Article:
The building has some elements that are worth preserving and have been integrated into the refurbishment concept, e.g. the building proportions, the wooden roof with clapboards, original small windows with old uneven glass, the solid timber walls with dovetail notches, balconies, wheel with transmissions in the attic (used in the past to transfer the energy of the water from the stream to run machines in the building).
The entire building is supported, strengthened and stabilized by means of strip foundation slabs. In the area of the cellar, two rooms are used in succession as a workshop and (wine) cellar. On the ground floor and upper floor, four vacation apartments with four bathrooms were built while retaining the existing (wooden) structure. The former Labe will remain original. At the same time, the house in the area of the north-west corner receives another new staircase, which serves the entire new development. Furthermore, a sauna with a fresh air room will be built in the attic above the area of the Labe, accessible via the new staircase.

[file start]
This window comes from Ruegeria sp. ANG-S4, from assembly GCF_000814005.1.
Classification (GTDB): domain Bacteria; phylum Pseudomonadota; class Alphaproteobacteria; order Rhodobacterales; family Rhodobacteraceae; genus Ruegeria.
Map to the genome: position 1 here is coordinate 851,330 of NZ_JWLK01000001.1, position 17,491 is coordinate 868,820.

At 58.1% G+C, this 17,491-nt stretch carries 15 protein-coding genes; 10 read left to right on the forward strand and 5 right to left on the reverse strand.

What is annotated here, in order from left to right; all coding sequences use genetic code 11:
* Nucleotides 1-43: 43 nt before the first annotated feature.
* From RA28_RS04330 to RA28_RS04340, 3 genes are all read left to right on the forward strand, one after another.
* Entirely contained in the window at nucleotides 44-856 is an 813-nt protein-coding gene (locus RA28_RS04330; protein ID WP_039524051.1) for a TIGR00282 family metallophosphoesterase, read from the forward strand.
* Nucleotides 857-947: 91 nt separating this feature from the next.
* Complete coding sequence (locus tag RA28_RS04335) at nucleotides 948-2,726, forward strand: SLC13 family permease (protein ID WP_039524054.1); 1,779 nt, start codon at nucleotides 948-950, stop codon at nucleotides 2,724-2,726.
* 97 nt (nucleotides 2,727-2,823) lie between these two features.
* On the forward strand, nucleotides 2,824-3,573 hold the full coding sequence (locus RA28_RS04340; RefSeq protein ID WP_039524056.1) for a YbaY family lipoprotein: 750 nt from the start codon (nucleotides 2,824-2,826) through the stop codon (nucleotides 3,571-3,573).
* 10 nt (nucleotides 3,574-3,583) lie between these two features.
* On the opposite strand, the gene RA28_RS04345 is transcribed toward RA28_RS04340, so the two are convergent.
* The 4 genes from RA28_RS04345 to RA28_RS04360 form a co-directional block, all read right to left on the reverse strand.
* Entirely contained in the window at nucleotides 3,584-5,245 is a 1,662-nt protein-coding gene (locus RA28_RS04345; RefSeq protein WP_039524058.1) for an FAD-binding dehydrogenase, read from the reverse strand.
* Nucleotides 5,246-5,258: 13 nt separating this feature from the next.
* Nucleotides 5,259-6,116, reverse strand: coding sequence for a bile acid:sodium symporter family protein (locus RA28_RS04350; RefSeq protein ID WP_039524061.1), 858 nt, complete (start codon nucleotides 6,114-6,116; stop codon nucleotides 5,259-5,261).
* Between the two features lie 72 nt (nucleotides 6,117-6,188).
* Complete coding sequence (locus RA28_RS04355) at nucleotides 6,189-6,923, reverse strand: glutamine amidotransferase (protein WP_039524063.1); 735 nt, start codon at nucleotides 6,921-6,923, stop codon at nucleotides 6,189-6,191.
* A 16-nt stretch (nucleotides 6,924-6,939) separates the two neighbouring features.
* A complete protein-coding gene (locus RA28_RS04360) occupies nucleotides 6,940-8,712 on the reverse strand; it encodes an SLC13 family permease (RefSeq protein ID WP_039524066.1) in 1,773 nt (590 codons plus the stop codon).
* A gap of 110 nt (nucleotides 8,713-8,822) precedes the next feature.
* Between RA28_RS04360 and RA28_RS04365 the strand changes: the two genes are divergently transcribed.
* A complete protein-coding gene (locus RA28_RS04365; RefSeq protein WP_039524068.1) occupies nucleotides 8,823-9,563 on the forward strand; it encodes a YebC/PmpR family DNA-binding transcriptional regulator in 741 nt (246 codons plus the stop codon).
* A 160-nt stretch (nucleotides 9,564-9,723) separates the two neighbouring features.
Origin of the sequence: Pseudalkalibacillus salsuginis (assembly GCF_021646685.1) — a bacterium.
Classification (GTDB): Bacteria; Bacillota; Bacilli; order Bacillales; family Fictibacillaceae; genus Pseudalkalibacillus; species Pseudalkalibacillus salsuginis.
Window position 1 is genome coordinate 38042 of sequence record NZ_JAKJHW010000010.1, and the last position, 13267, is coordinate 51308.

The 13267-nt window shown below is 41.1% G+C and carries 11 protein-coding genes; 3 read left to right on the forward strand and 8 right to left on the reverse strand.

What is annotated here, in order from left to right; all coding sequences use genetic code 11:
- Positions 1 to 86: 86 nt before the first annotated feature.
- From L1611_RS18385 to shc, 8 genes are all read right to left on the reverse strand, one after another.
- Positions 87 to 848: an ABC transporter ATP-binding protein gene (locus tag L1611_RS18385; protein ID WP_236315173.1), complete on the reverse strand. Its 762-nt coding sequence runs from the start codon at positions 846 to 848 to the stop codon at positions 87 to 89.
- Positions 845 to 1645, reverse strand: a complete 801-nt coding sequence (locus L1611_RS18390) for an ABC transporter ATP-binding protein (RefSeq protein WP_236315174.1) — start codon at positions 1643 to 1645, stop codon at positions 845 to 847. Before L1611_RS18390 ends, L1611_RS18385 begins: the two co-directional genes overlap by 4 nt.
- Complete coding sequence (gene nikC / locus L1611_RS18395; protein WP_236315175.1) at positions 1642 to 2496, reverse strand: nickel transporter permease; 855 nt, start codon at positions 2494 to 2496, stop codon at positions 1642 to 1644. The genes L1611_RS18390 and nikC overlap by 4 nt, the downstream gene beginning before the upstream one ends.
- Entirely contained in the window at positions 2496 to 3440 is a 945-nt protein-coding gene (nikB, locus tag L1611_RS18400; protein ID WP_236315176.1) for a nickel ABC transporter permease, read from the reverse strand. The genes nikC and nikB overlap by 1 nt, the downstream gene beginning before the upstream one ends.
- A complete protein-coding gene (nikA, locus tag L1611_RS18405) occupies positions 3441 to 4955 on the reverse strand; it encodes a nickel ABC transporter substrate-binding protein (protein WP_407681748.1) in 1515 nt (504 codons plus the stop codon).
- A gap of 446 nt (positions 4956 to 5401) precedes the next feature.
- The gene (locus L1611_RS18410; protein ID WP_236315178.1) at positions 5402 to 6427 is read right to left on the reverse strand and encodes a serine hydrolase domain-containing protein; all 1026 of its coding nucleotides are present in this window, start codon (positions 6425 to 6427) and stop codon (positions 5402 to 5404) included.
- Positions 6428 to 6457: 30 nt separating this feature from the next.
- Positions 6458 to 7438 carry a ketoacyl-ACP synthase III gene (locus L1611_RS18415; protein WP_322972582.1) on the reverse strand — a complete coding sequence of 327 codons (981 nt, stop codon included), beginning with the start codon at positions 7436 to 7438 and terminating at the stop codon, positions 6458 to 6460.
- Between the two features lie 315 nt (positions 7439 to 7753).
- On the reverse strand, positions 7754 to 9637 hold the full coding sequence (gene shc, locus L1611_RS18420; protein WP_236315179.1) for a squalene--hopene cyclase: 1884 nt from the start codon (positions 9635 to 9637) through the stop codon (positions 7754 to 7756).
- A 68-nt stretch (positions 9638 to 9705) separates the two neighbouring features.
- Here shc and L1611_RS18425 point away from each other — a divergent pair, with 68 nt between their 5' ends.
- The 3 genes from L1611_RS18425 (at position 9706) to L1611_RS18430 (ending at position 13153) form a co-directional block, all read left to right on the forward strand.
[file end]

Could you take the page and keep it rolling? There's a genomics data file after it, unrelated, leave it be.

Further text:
If you had to do it again?
It was crucial to work closely with local craftsmen and to be on site to take care of the details of the execution.
- 73,00 kWhpe/m2.year
- 81,00 kWhpe/m2.year
- 0,38 W.m-2.K-1
- Wood boiler
- Wood boiler
- No cooling system
- Double flow heat exchanger
- Wood boiler
Finishing work / Partitions, insulation